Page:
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Sony VFETs In Push-Pull Class A  Part 1: Common Source Mode, Transformer Coupled Article By Nelson Pass. April 2014 Sony VFETs In Push-Pull Class APart 1: Common Source Mode, Transformer Coupled Article By Nelson Pass IntroductionThis article is the first of a series presenting fairly simple "Do-It-Yourself" audio power amplifiers using Static Induction Transistors.

Sony VFETs In Push-Pull Class A  Part 1: Common Source Mode, Transformer Coupled Article By Nelson Pass

SITs are a rare breed of transistor which have characteristics particularly desired by some audiophiles. They were first developed in Japan in the early 1970's and known then as VFETs. Brought to market by Sony and Yamaha in the 1970's and into the 80's they largely vanished except as a lingering legend among audio aficionados. My hands-on experience with SITs followed the publication of my 2010 piece "The Sweet Spot" (downloadable at this link) where I discussed positioning the operating points of Class A amplifiers for load lines which allowed trade-offs involving the characteristic curves of the devices.

My first DIY SIT project was in 2012 with the "SIT Nemesis" a redux of Jean Hiraga's classic Nemesis. Nelson Pass of Pass Labs (3/2008) Nelson Pass On The Patents Of Pass. If high-end audio were to carve its own Mt.

Nelson Pass On The Patents Of Pass

Rushmore, whose faces would appear there—besides that of Stereophile founder J. Gordon Holt, of course? It's likely that no two audiophiles would ever come up with identical lists of subjects, but I wouldn't be surprised if they could agree on at least one name: Nelson Pass. Pass's influence has now spanned three decades and shows no signs of stopping. Card-carrying audio junkies and the more-power-is-always-better crowd have long lusted after his megawatt beauties. Nelson Pass is many things, but most of all he's an engineer. 1976—US Patent 3995228: Active bias circuit for operating push-pull amplifiers in class-A mode: [Pass's first patent describes what's often referred to as "sliding bias," where the bias on the output devices varies with the signal to prevent them from shutting off, ergo avoiding crossover distortion. ] There was a lot of interest in class-A operation, but there were practical issues, mainly their size and inefficiency.

Nelson Pass F5 DIY. Pass Labs F5 Clone Recently I have been moving away from vacuum tube power amplifiers and more towards solid state amps capable of driving a pair of Electrostatics, namely an older pair of Martin Logan Aerius made around 1995.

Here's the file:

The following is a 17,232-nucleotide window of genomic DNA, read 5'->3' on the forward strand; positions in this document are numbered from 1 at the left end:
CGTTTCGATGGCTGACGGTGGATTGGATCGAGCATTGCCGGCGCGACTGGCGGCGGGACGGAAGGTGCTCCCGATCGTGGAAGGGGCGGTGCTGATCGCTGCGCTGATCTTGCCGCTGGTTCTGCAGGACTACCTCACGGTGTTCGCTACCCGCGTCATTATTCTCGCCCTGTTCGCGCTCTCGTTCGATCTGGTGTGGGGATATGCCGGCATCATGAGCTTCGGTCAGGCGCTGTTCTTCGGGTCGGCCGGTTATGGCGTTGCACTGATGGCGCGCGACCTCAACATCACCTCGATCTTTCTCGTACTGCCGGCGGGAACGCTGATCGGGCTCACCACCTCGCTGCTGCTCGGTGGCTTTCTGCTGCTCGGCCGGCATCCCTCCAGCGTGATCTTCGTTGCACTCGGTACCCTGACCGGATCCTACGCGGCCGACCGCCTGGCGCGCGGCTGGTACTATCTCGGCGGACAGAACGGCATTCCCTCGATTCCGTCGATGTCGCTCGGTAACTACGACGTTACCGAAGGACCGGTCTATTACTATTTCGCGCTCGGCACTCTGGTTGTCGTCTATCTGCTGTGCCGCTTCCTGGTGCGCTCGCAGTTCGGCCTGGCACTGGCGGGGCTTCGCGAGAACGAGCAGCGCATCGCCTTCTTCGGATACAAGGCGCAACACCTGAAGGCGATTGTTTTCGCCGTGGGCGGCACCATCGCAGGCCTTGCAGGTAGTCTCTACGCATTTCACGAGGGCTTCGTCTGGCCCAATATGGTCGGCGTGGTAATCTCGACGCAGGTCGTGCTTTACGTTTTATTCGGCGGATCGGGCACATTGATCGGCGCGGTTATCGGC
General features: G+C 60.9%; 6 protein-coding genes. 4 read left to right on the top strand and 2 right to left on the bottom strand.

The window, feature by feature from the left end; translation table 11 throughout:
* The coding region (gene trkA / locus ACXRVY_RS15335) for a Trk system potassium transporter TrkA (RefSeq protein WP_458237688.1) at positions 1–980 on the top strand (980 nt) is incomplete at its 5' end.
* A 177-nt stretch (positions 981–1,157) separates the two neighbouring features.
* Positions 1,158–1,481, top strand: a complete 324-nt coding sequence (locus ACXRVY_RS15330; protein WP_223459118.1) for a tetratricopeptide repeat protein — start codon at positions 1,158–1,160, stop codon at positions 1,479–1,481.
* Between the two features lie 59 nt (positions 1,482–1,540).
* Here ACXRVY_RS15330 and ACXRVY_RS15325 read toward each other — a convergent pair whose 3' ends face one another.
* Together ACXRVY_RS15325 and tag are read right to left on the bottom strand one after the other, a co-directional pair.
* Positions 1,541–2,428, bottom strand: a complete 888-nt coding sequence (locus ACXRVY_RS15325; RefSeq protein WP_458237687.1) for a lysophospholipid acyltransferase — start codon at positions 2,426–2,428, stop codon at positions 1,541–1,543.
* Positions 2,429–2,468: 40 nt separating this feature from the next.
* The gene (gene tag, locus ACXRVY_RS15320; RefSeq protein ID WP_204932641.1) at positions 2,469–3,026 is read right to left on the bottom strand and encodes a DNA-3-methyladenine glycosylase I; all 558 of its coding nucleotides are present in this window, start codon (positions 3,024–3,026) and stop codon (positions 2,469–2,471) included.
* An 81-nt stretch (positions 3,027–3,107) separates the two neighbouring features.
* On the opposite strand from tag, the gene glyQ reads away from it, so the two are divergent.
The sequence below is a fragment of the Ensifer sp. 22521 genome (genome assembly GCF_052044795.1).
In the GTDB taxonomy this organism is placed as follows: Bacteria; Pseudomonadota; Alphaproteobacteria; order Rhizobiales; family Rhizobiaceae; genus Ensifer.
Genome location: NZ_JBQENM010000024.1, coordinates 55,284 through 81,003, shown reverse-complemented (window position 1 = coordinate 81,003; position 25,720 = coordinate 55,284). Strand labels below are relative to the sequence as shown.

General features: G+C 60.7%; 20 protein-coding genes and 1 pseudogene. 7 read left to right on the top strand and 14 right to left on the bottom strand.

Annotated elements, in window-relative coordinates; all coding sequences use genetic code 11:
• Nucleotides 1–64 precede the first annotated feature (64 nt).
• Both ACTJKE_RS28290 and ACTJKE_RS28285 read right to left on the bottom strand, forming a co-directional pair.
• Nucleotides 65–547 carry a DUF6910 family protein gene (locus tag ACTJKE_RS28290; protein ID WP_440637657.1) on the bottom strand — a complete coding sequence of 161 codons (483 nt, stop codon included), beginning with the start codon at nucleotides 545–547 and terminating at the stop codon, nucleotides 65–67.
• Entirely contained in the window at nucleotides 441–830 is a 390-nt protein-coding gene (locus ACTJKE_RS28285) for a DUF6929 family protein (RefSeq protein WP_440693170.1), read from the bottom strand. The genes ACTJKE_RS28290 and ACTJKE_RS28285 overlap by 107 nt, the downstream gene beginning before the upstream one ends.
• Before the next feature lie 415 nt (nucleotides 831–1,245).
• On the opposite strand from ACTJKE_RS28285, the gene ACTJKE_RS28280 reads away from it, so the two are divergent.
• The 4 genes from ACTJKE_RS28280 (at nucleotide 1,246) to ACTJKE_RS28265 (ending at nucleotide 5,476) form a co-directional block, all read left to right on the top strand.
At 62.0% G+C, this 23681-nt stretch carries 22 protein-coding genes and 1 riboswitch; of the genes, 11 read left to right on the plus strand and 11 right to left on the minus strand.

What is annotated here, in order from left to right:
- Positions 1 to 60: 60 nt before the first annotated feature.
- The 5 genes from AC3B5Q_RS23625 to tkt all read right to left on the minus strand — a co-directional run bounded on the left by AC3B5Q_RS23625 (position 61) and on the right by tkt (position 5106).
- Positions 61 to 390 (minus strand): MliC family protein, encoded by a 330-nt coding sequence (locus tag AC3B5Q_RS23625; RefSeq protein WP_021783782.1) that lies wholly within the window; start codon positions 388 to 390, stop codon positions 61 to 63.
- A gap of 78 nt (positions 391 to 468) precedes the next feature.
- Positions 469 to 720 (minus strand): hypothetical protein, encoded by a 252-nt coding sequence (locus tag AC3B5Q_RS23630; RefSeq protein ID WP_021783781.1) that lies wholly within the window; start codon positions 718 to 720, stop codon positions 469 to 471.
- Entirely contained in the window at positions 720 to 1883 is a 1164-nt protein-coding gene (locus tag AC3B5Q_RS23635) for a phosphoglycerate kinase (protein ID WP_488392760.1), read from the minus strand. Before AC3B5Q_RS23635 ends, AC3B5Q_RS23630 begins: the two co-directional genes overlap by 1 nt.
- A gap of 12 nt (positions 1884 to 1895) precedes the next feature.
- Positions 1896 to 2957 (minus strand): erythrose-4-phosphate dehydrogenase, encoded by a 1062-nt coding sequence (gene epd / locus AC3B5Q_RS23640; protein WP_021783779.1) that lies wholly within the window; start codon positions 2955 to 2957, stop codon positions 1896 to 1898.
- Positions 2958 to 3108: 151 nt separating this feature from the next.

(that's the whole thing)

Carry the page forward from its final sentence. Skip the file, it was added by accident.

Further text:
Nelson Pass F5 DIY

These speakers have newish panels and rebuilt cross-overs with brand new film caps. However these speakers are a difficult load and quite current hungry. I have also tried these speakers with other power amps, namely a Korsun / Dussun v6i in power amp mode capable of 400W into 4R, an Accuphase P180, a Crown Pro Audio, a few tube amps and finally this F5 which is my main amp at present.

This amp was a scratch build using PCB's bought via a group buy in the forum. PCB's and full parts are commonly available on eBay these days if you search world wide. Build "The power supply of the tested amplifier is +/-24 volts and should be rated at 6 amps continuous duty, and more than 10 amps peak per channel.

Speaker Protection Sound Spec Upgrades. FIRST WATT. PassDiy. Nelson Pass. Nelson Pass (born June 27, 1951) is a designer of audio amplifiers[citation needed].

Nelson Pass

Unlike some audio engineers, Pass remains vocal that listening tests remain valuable and that electrical measurements alone do not fully characterize the sound of an amplifier.[1] Pass holds at least seven U.S. patents related to audio circuits.[2] Career[edit] Studies, PMA and ESS[edit] In 1974, he received his BS in physics from the University of California-Davis.[3] During his studies, he and Mike Maher founded the small speaker company PMA.[4] From 1973 to 1974, he was employed at ESS to design speakers.[3] Threshold[edit] After graduating in 1974, he and René Besne founded high-end amplifier company Threshold Electronics on December 5, 1974.

Adcom[edit] In the mid 1980s, Pass designed the well-reviewed Adcom GFA-555 amplifer.[5][6] Pass DIY.